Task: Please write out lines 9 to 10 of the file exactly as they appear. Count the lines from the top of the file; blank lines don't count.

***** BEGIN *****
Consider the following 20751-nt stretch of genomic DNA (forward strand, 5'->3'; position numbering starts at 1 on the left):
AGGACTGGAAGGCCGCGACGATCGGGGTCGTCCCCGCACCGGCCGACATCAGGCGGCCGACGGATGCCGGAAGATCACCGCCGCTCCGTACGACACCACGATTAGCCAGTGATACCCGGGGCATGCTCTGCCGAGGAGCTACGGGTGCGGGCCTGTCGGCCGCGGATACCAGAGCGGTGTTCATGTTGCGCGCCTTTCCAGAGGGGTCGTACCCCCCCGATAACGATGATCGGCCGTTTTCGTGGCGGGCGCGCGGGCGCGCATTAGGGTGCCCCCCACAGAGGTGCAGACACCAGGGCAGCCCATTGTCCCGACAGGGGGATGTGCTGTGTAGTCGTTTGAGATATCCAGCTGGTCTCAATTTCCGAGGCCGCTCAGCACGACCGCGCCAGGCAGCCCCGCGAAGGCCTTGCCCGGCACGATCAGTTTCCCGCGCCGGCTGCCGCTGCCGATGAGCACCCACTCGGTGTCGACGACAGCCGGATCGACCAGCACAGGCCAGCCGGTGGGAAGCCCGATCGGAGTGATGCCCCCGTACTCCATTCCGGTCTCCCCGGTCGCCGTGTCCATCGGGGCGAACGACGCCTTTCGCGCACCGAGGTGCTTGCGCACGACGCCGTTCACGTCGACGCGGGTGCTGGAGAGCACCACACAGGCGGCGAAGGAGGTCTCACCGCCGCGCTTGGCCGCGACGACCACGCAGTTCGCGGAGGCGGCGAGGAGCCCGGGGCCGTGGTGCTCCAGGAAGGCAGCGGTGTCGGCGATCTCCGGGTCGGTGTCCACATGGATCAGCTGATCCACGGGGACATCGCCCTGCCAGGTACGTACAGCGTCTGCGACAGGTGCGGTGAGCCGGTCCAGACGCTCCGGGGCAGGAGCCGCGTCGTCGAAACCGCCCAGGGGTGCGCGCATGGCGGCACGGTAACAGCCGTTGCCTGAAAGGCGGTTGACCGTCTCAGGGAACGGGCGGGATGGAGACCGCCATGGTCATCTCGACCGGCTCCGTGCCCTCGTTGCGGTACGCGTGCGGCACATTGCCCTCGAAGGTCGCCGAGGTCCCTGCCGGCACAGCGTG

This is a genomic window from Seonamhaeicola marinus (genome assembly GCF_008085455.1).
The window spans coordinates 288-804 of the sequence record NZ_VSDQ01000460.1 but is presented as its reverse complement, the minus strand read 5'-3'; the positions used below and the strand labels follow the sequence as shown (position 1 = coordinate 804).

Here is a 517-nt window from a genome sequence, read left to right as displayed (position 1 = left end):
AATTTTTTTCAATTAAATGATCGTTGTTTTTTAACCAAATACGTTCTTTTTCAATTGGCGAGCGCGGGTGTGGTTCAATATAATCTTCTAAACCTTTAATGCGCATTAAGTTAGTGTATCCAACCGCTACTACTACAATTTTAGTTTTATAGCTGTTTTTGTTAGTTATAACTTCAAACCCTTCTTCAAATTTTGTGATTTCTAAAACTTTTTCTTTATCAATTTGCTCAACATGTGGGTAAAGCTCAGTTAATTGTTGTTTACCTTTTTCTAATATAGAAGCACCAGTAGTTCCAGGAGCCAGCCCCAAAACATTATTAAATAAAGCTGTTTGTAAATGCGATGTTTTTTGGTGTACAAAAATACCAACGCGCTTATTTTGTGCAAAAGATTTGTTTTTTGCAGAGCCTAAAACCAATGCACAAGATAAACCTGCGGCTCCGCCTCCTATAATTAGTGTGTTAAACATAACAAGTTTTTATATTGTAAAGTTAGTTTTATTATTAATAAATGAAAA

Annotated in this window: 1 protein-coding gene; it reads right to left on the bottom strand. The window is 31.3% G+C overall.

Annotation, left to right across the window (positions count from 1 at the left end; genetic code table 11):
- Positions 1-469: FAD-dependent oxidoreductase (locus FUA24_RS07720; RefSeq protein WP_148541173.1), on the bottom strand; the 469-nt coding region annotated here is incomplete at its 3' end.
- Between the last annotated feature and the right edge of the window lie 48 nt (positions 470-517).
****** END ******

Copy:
- Positions 1-469: FAD-dependent oxidoreductase (locus FUA24_RS07720; RefSeq protein WP_148541173.1), on the bottom strand; the 469-nt coding region annotated here is incomplete at its 3' end.
- Between the last annotated feature and the right edge of the window lie 48 nt (positions 470-517).